alt sl squad home Records from the last three years are not as useful as most people believe, so I like breaking them down into three individual years to assess how a player has performed/progressed - whether his average of 40, for example, is the result of one spectacular year or two good years, and so on. This is why we went into such great detail here. The "in Australia" category is self-explanatory. The World Cup is being held in Australia, which has very different conditions than the rest of the world. As a result, a player's record in the country offers substantial value in helping you understand more about the individual. Form - Based on player performance in the 10 games leading up to the World Cup.

Fantasy Board

Rank 1-11: D Warner, J Hazlewood, M Stoinis, M Marsh, A Zampa, M Starc, G Maxwell, A Finch, P Cummins, M Wade, T David David Warner is a no-brainer for the No. 1 spot here - he's an exceptional all-round, all-conditions player. Australia uses their pace trio in an unusual way, which has a negative impact on Starc's fantasy potential. From a fantasy standpoint, whether or not Starc is one of the world's most expensive bowlers is irrelevant, as most scoring systems happily reward "junk" wickets. But it is to this cheap wicket potential that Australia's usage poses a threat to: instead of bowling two of his overs at the death like most teams use their biggest name bowler, Aaron Finch and Co. adopt a 1-2-1 template. And given how easy it is to get wickets at the death, that's a major fantasy downer. This is also why Marcus Stoinis, the only fit pace bowling all-rounder in the Australian XI at the moment, has a higher fantasy potential than usual; in some of the games, the 33-year-old will be asked to bowl an over at the death. Hazlewood, the man the hosts usually turn to at the end, benefits from this as well. Glenn Maxwell would have been a huge asset if it hadn't been for his batting form, and Mitchell Marsh's fantasy value will rise once he's fit to bowl. Consider prioritising Matthew Wade if you're using scoring systems that reward SR well. Top Pick(s): David Warner Top Budget Pick(s): None Top Differential(s): None Steal(s): Marcus Stoinis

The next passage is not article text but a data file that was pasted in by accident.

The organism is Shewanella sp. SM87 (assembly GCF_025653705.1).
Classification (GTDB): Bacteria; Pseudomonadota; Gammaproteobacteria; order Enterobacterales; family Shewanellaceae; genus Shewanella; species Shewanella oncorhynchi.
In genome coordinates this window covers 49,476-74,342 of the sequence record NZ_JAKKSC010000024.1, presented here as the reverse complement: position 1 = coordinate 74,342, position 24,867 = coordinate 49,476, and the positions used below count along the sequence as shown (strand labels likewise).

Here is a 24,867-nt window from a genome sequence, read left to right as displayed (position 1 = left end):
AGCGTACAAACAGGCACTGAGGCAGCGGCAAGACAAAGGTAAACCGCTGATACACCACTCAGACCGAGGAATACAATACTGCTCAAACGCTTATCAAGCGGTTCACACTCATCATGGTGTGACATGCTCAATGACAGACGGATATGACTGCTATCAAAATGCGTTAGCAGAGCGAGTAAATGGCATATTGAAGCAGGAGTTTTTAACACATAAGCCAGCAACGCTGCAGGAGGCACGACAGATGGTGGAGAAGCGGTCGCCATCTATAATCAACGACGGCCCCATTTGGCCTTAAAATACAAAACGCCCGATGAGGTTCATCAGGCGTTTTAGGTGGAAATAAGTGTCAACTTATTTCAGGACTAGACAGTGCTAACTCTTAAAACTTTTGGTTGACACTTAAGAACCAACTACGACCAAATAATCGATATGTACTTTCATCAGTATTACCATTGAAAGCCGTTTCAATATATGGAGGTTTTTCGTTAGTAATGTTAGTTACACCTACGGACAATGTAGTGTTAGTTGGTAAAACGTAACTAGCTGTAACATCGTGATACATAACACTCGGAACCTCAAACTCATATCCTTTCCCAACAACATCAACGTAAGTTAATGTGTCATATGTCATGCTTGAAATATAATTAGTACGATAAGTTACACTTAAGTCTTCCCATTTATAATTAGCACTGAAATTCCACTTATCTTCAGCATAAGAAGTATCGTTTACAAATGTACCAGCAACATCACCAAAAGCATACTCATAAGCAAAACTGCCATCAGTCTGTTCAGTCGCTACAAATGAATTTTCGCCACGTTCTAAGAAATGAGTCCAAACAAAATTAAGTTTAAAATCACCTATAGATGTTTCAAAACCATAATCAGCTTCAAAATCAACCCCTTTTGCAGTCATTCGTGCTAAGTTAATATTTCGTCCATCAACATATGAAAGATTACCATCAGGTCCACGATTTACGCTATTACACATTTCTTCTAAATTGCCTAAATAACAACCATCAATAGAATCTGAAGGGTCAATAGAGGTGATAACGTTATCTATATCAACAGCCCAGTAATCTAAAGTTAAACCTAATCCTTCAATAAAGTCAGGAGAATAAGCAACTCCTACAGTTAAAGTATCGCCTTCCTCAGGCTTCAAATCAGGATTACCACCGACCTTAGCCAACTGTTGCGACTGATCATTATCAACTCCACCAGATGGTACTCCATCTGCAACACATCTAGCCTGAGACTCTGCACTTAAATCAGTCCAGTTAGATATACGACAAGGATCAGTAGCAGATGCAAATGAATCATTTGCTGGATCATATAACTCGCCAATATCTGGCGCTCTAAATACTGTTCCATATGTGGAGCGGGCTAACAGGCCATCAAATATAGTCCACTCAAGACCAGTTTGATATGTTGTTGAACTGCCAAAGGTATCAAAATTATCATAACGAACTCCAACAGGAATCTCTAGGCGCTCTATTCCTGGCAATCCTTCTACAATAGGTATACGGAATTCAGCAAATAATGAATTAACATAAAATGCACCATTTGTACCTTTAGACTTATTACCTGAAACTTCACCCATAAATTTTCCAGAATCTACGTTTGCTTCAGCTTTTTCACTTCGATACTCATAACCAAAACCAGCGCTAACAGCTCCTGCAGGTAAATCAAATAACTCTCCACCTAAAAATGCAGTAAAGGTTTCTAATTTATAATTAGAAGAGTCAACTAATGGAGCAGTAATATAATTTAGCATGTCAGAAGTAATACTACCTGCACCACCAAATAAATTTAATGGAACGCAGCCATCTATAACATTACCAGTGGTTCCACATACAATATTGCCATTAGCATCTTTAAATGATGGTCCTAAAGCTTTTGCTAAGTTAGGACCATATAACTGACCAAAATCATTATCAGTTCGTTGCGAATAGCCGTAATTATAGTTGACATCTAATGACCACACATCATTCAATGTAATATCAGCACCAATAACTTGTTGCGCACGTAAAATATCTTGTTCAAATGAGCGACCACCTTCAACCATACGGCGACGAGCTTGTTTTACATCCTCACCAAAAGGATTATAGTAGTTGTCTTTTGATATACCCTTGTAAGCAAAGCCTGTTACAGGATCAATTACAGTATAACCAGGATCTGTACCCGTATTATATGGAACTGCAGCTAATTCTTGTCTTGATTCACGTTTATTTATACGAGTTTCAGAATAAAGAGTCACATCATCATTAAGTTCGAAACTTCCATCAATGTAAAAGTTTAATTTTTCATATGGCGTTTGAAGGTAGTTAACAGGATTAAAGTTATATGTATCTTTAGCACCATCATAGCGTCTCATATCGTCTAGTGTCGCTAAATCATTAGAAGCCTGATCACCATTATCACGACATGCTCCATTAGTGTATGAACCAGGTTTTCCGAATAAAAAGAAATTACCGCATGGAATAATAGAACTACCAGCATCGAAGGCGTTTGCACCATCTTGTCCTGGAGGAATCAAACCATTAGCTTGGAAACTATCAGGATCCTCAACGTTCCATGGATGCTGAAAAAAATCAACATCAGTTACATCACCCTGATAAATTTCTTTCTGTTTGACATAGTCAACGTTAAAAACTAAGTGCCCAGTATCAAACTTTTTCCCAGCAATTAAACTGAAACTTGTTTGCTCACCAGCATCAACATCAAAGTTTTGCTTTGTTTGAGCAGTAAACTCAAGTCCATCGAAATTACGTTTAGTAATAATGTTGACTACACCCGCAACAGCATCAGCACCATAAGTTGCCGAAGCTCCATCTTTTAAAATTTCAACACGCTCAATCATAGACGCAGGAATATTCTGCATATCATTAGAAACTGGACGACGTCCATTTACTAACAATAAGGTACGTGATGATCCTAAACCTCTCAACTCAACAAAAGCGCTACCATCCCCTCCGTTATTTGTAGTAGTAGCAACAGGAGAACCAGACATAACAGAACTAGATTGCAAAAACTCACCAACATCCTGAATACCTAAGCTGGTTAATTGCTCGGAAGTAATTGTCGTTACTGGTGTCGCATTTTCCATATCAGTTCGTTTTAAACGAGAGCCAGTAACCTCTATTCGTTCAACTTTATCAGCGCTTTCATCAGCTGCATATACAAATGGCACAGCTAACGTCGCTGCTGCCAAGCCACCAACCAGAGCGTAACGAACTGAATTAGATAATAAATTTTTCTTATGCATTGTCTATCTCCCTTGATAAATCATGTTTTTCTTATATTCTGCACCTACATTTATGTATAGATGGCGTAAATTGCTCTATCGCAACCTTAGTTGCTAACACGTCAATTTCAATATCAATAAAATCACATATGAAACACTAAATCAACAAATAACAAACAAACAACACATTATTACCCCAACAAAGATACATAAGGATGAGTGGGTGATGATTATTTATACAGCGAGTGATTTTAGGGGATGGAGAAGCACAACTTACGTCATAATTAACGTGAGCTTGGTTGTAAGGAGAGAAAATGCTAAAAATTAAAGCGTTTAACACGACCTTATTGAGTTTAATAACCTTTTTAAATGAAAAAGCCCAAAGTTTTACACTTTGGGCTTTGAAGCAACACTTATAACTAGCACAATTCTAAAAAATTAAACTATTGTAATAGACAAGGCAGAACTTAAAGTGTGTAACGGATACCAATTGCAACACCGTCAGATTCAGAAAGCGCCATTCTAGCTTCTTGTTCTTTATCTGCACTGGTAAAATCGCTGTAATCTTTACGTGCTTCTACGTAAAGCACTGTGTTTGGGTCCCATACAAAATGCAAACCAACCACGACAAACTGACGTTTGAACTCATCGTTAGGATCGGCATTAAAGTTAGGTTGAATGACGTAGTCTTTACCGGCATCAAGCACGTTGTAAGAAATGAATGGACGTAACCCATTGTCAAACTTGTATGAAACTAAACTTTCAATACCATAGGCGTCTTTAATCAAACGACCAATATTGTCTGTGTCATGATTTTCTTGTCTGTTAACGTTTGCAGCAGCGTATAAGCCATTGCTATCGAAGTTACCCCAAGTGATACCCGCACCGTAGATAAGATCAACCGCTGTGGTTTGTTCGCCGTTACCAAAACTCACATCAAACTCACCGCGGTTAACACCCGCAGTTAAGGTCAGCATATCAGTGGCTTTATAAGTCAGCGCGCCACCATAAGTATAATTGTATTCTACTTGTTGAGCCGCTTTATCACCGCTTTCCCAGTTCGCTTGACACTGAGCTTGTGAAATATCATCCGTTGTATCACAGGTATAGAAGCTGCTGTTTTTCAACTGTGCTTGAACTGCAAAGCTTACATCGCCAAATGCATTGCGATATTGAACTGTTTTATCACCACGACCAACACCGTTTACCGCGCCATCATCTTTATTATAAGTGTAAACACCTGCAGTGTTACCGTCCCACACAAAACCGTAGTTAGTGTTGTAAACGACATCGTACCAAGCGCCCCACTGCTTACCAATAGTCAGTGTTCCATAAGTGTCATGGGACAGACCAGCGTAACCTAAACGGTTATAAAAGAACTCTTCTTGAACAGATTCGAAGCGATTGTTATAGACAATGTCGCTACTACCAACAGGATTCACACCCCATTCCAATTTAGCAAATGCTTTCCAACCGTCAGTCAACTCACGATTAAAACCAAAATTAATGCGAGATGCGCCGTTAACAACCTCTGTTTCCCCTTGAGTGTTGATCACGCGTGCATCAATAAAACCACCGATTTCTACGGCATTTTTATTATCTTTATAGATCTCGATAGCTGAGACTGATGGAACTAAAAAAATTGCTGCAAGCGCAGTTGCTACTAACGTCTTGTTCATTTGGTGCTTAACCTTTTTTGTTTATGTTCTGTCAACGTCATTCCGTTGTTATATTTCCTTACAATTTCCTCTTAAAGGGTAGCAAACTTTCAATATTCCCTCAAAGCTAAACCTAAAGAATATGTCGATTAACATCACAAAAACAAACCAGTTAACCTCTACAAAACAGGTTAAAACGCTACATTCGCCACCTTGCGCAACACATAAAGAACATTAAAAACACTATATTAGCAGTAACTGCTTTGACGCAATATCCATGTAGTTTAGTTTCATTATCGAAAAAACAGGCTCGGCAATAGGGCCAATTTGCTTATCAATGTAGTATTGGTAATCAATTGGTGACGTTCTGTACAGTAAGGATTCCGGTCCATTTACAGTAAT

Fantasy Cheat Sheet

alt sl squad home It is simple: if you are not in the world of House of the Dragon, then the colour green is your friend. So whether it's season or daily fantasy, go with the player who has the most greens. All stats since 2021 Sheet Key M - Matches Played BF - Balls Faced BFPM - Balls Faced Per Match Runs - Runs Scored RSPM - Runs Scored Per Match Bat SR - Batting Strike Rate Overs - Overs Bowled OBPM - Overs Bowled Per Match Wickets - Wickets Taken WTPM - Wickets Taken Per Match Bowl SR - Bowling Strike Rate ER - Economy Rate C - Catches

Matchups that Matter

alt sl squad home Green – Good; Yellow – Average; Red – Poor This is my favourite part of the whole thing, and you can learn a lot from it. It's a particularly effective tool to have before game day. Here are some observations, for example: How to counter Australia - To counter Australia, you must first neutralise Warner, so here is your best shot at him:
  • Left-arm pacers who can move the ball in the powerplay
  • Pacers who can crank it
Then, in general, especially once Warner is gone, use a combination of SLAO, legspin, and raw pace between Overs 7 and 16. No off-spin at all costs, unless the deck assists spinners. Use a lot of right-handers from the top to the bottom of the batting order. This is what it does:
  • With the exception of Josh Hazlewood, it weakens the majority of their main bowlers.
  • Takes away Maxwell's off-spin value, forcing Finch to bowl Marcus Stoinis and Mitchell Marsh's gentle pace.
From a fantasy standpoint, here's how to take advantage of this:
  • Select left-handed new ball quicks against Australia.
  • Consider dropping Warner from 50% of your lineups against teams that have high-quality left-arm new ball pace bowlers like Trent Boult, Shaheen Shah Afridi, and Sheldon Cottrell, especially if they also have the express pace of Lockie Ferguson and Haris Rauf.
  • Choose legspinners and SLAO all-rounders if the deck even hints at assisting spin.
  • Select express pacers such as Haris Rauf, Lockie Ferguson, and Anrich Nortje.
  • Pick star right-handers.
  • Avoid left-handers unless they are absolutely world-class against new ball swing and off-spin.